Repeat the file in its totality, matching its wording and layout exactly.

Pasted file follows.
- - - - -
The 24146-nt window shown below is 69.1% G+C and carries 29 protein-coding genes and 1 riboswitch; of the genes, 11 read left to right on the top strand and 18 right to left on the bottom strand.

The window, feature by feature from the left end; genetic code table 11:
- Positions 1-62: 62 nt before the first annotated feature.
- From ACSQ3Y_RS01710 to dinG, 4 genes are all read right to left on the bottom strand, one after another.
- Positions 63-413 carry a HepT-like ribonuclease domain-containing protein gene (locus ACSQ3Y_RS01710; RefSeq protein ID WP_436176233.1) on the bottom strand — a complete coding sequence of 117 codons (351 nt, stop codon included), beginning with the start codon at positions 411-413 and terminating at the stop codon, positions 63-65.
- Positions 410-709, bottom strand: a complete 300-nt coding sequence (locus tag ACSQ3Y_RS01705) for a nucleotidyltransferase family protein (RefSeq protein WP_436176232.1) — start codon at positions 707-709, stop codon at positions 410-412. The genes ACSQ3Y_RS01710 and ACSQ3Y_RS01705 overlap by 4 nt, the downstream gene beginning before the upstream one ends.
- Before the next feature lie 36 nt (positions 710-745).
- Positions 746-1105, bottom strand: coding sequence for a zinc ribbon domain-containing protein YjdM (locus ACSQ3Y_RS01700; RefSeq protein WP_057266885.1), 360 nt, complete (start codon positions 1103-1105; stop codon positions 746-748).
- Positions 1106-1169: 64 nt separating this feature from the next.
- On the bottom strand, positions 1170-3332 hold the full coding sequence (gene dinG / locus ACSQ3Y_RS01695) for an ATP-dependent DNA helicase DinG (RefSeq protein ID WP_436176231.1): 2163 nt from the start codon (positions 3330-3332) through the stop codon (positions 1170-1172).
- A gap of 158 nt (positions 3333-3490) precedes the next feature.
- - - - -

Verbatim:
The 24146-nt window shown below is 69.1% G+C and carries 29 protein-coding genes and 1 riboswitch; of the genes, 11 read left to right on the top strand and 18 right to left on the bottom strand.

The window, feature by feature from the left end; genetic code table 11:
- Positions 1-62: 62 nt before the first annotated feature.
- From ACSQ3Y_RS01710 to dinG, 4 genes are all read right to left on the bottom strand, one after another.
- Positions 63-413 carry a HepT-like ribonuclease domain-containing protein gene (locus ACSQ3Y_RS01710; RefSeq protein ID WP_436176233.1) on the bottom strand — a complete coding sequence of 117 codons (351 nt, stop codon included), beginning with the start codon at positions 411-413 and terminating at the stop codon, positions 63-65.
- Positions 410-709, bottom strand: a complete 300-nt coding sequence (locus tag ACSQ3Y_RS01705) for a nucleotidyltransferase family protein (RefSeq protein WP_436176232.1) — start codon at positions 707-709, stop codon at positions 410-412. The genes ACSQ3Y_RS01710 and ACSQ3Y_RS01705 overlap by 4 nt, the downstream gene beginning before the upstream one ends.
- Before the next feature lie 36 nt (positions 710-745).
- Positions 746-1105, bottom strand: coding sequence for a zinc ribbon domain-containing protein YjdM (locus ACSQ3Y_RS01700; RefSeq protein WP_057266885.1), 360 nt, complete (start codon positions 1103-1105; stop codon positions 746-748).
- Positions 1106-1169: 64 nt separating this feature from the next.
- On the bottom strand, positions 1170-3332 hold the full coding sequence (gene dinG / locus ACSQ3Y_RS01695) for an ATP-dependent DNA helicase DinG (RefSeq protein ID WP_436176231.1): 2163 nt from the start codon (positions 3330-3332) through the stop codon (positions 1170-1172).
- A gap of 158 nt (positions 3333-3490) precedes the next feature.